Austerity cuts stifling regional demand?: Though the news that the UK economy emerged from recession last month was welcomed across the industry, the effects of austerity cuts and slow economic growth have continued to lead to sluggish occupier demand – with rental values falling by a further -0.1% in October, their fifth consecutive month of decline. Outside of the South East, rental values fell by up to -1.0% in October alone in one of the more beleaguered parts of the market, rest of UK standard retails. Current yield levels continue to drift out, with investors mindful of lacklustre occupier demand, and their ability to re-let at current rental levels.

Phil Tily, IPD managing director for UK and Ireland said: “Twelve months of falling capital values marks another rather unfortunate milestone for the UK property sector, but there has been some improvement in underlying performance for the last few months.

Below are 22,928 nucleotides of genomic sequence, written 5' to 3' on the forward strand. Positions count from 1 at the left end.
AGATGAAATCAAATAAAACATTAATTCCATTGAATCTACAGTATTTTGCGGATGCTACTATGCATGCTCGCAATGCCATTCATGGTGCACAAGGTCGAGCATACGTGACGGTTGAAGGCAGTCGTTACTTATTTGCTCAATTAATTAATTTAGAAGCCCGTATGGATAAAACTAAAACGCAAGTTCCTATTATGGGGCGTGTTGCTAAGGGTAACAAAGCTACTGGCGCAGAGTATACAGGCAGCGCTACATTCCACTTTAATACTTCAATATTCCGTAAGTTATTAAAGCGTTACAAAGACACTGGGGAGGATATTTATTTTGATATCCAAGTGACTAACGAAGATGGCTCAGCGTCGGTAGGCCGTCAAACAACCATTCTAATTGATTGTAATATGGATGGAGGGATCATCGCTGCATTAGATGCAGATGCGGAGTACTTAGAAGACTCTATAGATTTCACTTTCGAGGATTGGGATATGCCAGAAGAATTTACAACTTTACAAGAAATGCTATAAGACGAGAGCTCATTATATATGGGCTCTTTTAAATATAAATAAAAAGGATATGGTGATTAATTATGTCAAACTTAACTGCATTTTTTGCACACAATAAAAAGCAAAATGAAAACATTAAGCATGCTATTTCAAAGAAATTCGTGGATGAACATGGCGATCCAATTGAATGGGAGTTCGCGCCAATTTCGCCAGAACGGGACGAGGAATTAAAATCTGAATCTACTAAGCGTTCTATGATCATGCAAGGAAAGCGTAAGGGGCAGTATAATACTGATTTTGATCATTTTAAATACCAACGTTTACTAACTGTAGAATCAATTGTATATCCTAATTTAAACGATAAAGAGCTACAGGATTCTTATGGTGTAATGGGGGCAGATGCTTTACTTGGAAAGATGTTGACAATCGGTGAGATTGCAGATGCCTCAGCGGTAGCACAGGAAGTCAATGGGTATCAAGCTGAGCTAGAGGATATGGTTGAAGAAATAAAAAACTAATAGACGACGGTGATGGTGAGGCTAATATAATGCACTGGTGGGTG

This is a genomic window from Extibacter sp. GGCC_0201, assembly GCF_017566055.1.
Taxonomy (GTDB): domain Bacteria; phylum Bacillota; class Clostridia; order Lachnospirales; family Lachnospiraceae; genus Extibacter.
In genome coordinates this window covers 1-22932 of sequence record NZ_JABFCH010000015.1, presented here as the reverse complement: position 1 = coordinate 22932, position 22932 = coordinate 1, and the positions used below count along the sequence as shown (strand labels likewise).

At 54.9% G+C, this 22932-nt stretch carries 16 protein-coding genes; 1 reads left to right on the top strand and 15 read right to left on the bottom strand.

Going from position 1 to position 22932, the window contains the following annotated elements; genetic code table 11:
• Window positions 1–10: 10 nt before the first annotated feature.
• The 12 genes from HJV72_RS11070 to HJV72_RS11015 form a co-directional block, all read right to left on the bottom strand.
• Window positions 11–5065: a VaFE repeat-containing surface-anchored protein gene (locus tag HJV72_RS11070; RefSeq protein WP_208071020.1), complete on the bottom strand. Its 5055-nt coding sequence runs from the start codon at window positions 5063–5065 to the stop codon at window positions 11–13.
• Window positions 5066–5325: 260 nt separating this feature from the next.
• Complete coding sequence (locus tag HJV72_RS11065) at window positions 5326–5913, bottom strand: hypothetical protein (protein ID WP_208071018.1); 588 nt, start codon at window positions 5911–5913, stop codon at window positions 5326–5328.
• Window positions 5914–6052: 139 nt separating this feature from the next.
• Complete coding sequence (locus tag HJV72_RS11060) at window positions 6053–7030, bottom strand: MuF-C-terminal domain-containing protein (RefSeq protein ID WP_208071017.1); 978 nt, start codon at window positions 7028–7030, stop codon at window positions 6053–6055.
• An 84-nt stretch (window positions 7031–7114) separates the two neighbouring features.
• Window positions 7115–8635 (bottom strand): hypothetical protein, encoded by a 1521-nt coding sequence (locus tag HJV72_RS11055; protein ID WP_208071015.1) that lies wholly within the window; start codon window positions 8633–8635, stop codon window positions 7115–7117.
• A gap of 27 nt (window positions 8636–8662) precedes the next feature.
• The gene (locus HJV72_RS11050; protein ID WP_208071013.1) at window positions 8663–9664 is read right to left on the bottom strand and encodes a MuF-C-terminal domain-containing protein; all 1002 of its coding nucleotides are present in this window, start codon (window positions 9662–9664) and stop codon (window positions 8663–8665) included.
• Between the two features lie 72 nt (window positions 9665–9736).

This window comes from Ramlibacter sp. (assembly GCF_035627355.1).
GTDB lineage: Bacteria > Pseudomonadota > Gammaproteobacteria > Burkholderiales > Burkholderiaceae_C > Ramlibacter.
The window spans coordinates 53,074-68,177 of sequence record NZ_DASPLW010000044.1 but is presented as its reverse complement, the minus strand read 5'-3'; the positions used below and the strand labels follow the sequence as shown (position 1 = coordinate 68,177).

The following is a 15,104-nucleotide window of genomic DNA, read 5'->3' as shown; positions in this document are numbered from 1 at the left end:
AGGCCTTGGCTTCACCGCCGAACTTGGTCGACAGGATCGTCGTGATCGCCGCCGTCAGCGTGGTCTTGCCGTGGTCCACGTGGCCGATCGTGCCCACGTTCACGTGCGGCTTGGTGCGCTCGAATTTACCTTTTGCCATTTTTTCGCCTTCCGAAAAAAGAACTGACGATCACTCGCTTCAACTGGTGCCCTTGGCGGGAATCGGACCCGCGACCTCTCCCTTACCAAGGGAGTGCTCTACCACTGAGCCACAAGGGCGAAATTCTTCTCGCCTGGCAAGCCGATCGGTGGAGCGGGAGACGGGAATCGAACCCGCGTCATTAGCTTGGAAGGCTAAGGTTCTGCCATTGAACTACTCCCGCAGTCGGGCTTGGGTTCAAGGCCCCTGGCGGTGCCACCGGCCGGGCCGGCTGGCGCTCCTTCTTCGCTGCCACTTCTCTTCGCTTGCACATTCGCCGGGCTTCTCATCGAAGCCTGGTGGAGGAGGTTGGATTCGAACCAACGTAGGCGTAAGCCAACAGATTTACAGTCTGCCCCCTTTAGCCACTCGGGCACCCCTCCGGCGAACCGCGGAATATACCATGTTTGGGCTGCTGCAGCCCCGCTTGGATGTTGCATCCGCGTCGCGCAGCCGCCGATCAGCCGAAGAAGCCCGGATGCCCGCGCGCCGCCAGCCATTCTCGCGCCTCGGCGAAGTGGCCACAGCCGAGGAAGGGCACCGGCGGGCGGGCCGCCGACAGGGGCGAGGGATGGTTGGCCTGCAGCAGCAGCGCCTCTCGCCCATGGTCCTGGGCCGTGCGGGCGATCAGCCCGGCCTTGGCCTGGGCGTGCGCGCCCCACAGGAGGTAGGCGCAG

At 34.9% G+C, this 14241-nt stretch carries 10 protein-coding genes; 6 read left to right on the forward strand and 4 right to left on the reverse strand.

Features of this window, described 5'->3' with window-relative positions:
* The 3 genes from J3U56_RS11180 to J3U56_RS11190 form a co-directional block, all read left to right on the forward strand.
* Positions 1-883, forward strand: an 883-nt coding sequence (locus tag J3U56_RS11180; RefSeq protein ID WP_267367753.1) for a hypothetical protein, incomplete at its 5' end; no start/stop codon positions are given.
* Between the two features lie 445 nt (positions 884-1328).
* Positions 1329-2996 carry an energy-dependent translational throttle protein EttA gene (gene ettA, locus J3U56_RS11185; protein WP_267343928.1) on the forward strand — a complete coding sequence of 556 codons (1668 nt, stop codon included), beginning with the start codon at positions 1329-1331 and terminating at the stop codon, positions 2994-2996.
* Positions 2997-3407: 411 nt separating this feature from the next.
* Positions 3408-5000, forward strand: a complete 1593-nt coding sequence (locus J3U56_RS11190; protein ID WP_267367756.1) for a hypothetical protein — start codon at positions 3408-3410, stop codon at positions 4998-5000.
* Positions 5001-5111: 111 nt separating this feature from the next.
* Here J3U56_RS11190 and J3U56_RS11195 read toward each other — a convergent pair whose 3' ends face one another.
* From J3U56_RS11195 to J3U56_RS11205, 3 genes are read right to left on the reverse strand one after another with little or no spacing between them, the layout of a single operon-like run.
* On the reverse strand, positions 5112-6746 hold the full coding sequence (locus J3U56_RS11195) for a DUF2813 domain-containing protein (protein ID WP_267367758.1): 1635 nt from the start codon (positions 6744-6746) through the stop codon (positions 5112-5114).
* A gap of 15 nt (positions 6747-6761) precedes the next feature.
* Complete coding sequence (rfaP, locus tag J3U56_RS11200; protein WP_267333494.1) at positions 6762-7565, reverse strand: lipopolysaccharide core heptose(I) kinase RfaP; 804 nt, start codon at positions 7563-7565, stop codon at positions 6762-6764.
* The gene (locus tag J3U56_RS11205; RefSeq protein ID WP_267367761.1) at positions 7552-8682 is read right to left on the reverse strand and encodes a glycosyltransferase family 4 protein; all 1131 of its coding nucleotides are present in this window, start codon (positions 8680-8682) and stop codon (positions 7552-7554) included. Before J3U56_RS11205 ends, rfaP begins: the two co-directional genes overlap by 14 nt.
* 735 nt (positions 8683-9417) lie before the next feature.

“Unfortunately, occupier demand and valuer sentiment remain extremely unsteady, and there has been little good news to boost either. For every positive report regarding the economy, another causes dismay, and this is taking its toll on yields and rental values outside of London.

“The UK’s recovery is expected to be slow and difficult, and it looks like this is set to be the case for the property market too, but investors can, at least be thankful that though the situation could have been a lot better over the last twelve months, it could also have been a lot worse.”

Asset class comparisons: In the last twelve months, property has underperformed both equities and gilts, due to its capital declines, returning 3.1%, against 9.8% from equities and 7.6% from Gilts (British government bonds).

However, income return alone was 6.8% for last twelve months, and the low volatility of that income offered on UK property continues to make it an attractive alternative to Gilts and Equities, which are still suffering from low yields and extreme volatility respectively.